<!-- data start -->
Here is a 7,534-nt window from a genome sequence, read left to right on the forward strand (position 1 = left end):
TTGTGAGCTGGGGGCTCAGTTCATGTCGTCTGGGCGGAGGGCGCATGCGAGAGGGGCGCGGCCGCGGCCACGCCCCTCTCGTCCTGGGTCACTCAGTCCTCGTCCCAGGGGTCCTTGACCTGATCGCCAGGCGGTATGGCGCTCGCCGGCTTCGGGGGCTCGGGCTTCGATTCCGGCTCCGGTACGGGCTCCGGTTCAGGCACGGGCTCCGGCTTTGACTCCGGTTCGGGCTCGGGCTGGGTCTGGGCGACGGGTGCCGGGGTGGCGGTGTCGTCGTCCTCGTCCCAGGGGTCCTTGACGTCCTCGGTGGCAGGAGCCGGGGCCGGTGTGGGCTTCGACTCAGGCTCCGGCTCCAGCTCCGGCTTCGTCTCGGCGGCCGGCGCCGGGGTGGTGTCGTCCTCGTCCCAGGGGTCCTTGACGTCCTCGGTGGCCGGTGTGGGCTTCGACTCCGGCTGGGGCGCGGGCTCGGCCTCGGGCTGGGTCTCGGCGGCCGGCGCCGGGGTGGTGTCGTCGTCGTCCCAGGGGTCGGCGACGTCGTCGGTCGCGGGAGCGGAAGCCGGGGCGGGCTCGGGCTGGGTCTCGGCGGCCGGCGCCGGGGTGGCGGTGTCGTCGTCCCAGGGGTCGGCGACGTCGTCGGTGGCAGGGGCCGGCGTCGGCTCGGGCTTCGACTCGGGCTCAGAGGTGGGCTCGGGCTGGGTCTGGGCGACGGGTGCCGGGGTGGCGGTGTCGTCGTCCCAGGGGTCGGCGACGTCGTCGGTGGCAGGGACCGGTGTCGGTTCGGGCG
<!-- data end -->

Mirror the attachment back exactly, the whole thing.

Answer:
Here is a 7,534-nt window from a genome sequence, read left to right on the forward strand (position 1 = left end):
TTGTGAGCTGGGGGCTCAGTTCATGTCGTCTGGGCGGAGGGCGCATGCGAGAGGGGCGCGGCCGCGGCCACGCCCCTCTCGTCCTGGGTCACTCAGTCCTCGTCCCAGGGGTCCTTGACCTGATCGCCAGGCGGTATGGCGCTCGCCGGCTTCGGGGGCTCGGGCTTCGATTCCGGCTCCGGTACGGGCTCCGGTTCAGGCACGGGCTCCGGCTTTGACTCCGGTTCGGGCTCGGGCTGGGTCTGGGCGACGGGTGCCGGGGTGGCGGTGTCGTCGTCCTCGTCCCAGGGGTCCTTGACGTCCTCGGTGGCAGGAGCCGGGGCCGGTGTGGGCTTCGACTCAGGCTCCGGCTCCAGCTCCGGCTTCGTCTCGGCGGCCGGCGCCGGGGTGGTGTCGTCCTCGTCCCAGGGGTCCTTGACGTCCTCGGTGGCCGGTGTGGGCTTCGACTCCGGCTGGGGCGCGGGCTCGGCCTCGGGCTGGGTCTCGGCGGCCGGCGCCGGGGTGGTGTCGTCGTCGTCCCAGGGGTCGGCGACGTCGTCGGTCGCGGGAGCGGAAGCCGGGGCGGGCTCGGGCTGGGTCTCGGCGGCCGGCGCCGGGGTGGCGGTGTCGTCGTCCCAGGGGTCGGCGACGTCGTCGGTGGCAGGGGCCGGCGTCGGCTCGGGCTTCGACTCGGGCTCAGAGGTGGGCTCGGGCTGGGTCTGGGCGACGGGTGCCGGGGTGGCGGTGTCGTCGTCCCAGGGGTCGGCGACGTCGTCGGTGGCAGGGACCGGTGTCGGTTCGGGCG